Rales embraced Salatin’s environment-first philosophies and founded his own operation, Potomac’s Grassential Farm, in 2010. The ten-acre plot supplied grass-fed beef, lamb, and rabbit to top DC restaurants such as Komi and Marcel’s. But it was tiny and, by nature, low-impact. With his new farm, Rales began scaling up—tearing down whiteboard fences and letting pastures grow wild.
APD essentially runs on grass: no grain, very small hay reserves, and few costly fossil fuels. “The grass feeds the animals, and the animals feed the grass,” said Fuller, who has used her enthusiasm for Rales’s farming methods to become a vocal spokesperson for their holistic style of beef. At the same time, their clientele has grown, with a large portion of their product going (pre-shutdown) to Hardwick Beef, a grass-fed distributor for New York restaurants and butcheries. DC, while a steakhouse town, has never been big on 100-percent-grass-fed meat, which some diners incorrectly think of as tough or gamy.
It took the pandemic to drum up significant local demand for APD beef. Home cooks used to hesitate to splurge on a freezerful of steaks, ground meat, and off-cuts (and the farm’s no-waste, whole-animal model means packages come with a little of everything). Now, with the supermarket beef supply affected by Covid, customers are more open to storing large quantities from a small area producer. APD’s wares aren’t cheap by grocery-store standards, but they’re a good value for high-quality bulk: Packages start at $99, or you can buy an eighth of a cow for $500. The farm plans to launch an online marketplace with regular deliveries to the Washington area.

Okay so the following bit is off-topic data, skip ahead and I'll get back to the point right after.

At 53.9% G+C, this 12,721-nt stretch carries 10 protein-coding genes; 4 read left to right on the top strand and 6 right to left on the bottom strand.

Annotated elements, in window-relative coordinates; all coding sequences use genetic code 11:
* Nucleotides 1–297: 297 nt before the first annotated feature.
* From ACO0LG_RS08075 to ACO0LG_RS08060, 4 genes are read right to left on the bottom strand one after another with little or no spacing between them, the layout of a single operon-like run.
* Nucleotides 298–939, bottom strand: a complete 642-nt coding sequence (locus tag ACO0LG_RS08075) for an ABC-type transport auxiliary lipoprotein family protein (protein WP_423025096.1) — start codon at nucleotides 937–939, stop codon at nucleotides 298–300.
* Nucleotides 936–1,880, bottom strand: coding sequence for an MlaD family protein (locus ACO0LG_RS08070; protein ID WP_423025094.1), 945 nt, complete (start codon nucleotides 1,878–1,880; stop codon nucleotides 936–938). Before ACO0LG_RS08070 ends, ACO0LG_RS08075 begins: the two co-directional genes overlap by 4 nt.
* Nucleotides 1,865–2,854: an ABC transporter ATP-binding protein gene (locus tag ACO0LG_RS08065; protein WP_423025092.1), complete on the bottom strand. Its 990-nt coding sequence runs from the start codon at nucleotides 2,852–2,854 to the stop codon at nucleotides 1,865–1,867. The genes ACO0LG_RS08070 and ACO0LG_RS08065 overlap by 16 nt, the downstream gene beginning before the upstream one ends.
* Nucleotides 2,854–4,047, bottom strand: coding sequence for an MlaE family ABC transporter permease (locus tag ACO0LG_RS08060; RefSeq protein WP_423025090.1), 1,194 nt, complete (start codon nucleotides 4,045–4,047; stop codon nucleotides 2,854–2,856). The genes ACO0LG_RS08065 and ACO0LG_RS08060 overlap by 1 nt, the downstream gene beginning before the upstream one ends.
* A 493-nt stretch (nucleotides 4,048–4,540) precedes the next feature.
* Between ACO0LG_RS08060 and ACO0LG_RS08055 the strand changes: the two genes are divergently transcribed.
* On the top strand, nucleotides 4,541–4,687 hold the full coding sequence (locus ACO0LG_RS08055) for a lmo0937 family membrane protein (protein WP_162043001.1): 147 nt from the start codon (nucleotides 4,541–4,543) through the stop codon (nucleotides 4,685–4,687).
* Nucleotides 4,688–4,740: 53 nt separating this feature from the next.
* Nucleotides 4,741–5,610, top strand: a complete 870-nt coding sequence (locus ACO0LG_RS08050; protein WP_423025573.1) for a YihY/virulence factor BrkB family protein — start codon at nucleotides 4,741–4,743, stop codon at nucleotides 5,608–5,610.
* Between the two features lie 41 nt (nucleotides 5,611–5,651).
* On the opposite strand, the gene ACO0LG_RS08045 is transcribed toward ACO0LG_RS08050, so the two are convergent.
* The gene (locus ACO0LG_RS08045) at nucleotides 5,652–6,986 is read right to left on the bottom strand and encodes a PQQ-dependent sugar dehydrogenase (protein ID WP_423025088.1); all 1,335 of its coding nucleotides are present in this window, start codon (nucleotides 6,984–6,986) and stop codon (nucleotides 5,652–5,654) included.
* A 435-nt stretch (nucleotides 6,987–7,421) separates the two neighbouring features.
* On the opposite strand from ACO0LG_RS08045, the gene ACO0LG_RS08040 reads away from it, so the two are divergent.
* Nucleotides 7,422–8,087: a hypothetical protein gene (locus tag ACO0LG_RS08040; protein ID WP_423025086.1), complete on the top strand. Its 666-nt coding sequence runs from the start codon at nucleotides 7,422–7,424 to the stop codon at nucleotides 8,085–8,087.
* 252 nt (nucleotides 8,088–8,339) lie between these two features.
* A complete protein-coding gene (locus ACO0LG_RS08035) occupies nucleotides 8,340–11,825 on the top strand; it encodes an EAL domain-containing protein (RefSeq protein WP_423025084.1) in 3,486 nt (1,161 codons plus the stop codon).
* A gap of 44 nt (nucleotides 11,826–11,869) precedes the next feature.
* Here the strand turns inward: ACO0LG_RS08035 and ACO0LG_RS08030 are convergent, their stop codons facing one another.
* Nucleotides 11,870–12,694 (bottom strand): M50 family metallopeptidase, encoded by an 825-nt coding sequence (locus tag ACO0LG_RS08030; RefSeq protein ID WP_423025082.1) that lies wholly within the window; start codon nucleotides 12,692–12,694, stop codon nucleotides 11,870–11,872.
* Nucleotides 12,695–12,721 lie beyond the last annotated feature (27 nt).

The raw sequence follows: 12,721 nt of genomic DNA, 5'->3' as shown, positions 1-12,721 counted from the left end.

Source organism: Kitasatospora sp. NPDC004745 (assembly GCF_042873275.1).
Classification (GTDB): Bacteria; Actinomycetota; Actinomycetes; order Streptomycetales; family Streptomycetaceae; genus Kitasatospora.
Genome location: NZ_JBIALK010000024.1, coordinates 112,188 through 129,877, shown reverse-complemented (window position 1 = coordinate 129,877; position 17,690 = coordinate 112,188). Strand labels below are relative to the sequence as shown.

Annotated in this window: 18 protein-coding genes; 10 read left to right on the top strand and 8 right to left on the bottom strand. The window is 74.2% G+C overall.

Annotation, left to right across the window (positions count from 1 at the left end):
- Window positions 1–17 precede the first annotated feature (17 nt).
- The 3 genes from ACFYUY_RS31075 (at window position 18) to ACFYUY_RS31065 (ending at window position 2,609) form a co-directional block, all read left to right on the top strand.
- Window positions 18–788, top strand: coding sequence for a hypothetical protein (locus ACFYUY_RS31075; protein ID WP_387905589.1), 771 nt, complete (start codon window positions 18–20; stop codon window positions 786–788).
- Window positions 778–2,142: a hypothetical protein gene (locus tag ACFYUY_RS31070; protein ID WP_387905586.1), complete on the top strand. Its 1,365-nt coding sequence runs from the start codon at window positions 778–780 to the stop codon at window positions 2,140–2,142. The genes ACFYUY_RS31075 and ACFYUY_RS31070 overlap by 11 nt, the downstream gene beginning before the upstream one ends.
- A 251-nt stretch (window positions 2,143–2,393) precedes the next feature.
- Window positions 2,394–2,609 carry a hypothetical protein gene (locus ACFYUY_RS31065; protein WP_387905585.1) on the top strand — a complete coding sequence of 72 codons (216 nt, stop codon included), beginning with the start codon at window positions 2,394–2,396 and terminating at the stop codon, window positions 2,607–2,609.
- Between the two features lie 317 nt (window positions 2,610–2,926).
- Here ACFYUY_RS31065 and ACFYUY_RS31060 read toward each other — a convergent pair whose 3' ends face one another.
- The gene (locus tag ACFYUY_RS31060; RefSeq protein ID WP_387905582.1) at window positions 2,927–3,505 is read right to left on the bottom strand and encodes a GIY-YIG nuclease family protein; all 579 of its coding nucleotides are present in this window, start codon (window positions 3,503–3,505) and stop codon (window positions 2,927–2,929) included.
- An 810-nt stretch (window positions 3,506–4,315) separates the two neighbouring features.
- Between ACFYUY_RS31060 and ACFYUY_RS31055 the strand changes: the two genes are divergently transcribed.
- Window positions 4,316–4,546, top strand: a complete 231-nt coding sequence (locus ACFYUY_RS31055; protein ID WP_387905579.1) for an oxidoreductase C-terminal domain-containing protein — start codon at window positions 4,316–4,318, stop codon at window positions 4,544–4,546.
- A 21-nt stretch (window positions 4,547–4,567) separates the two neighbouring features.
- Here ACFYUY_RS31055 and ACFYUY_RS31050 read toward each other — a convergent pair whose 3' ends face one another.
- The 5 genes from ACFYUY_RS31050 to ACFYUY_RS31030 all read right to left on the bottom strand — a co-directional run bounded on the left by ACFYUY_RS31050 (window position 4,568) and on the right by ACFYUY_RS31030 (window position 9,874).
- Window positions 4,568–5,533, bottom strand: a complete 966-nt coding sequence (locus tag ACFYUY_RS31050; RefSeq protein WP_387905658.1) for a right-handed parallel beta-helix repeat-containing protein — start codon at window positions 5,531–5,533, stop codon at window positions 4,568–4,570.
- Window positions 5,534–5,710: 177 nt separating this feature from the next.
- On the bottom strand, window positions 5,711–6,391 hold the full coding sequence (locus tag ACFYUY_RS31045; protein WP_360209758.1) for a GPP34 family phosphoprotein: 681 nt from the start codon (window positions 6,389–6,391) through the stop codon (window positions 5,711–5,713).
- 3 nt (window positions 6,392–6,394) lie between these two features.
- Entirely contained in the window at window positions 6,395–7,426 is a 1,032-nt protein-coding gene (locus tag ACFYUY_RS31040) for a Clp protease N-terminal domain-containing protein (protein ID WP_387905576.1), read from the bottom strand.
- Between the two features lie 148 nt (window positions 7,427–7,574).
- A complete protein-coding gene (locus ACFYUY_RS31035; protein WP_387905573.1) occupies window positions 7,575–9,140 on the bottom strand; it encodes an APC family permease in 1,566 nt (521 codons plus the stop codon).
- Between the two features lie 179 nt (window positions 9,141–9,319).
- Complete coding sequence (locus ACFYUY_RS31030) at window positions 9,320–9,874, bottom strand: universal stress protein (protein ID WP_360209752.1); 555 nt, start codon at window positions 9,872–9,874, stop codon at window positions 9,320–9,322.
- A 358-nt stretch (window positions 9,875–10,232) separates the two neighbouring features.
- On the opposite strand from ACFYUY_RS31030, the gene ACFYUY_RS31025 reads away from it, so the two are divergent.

Currently, they’re taking four steers per month to small slaughterhouses, but that’s still not enough to keep up with orders—especially as the processing facilities are backed up due to high demand. Young families in places like Takoma Park—“alternative-minded” populations, Rales says—are especially drawn to their products, but Fuller and Rales have been delivering all over, from Falls Church to Southeast DC. When the couple was making personal, free deliveries for the first few pandemic months, the daily routine was tough—literally waking with the chickens for farm work and then driving 200 miles a day. But Fuller says that “doing deliveries ourselves is such a rewarding thing—knowing everything we’ve put into the animal, knowing that someone will appreciate the food and that animals are helping heal the land.”
After showing me around the fields, Fuller and Rales drove over to their home, a white 1862 farmhouse with a cozy porch just begging to be read on. They led me to their wood-beamed kitchen stocked with jars of tomatoes that Rales and Fuller had grown in their garden. The whole setup is an urbanite’s dream of what rural Virginia farming should be—an idyllic escape fantasy for anyone fed up with city living.
When Fuller moved to the farm in 2017, there was a moment when she thought she might never go back to her old life. “If I decided I didn’t want to make films anymore and wanted to get into something else, I gave myself permission,” she said. “But [rural life] has only reinforced how much I love filmmaking.” As a result, she now splits her time between farming and filming. Last fall, she won a grant to make a documentary about a shepherd in central California who’s fighting wildfires with her grazing practices. “Food, farming, and feminism are kind of my sweet spot,” Fuller says.
At some point, when post-pandemic life resumes, she’s slated to work on season eight of Chef’s Table, and she’s involved in another documentary series, for the Apple TV+ platform, Dear . . ., for which she filmed an episode with Oprah Winfrey. Of course, there’s one obvious story that would be a great subject for a documentary: A plugged-in young couple moves to the country to raise cattle and get back to the land. Would Fuller ever want to document APD’s own tale?
“I haven’t had the desire to tell it yet,” she says. “It’s hard to think your own life is interesting. I think everyone else’s lives are interesting. For now, living it is good enough.”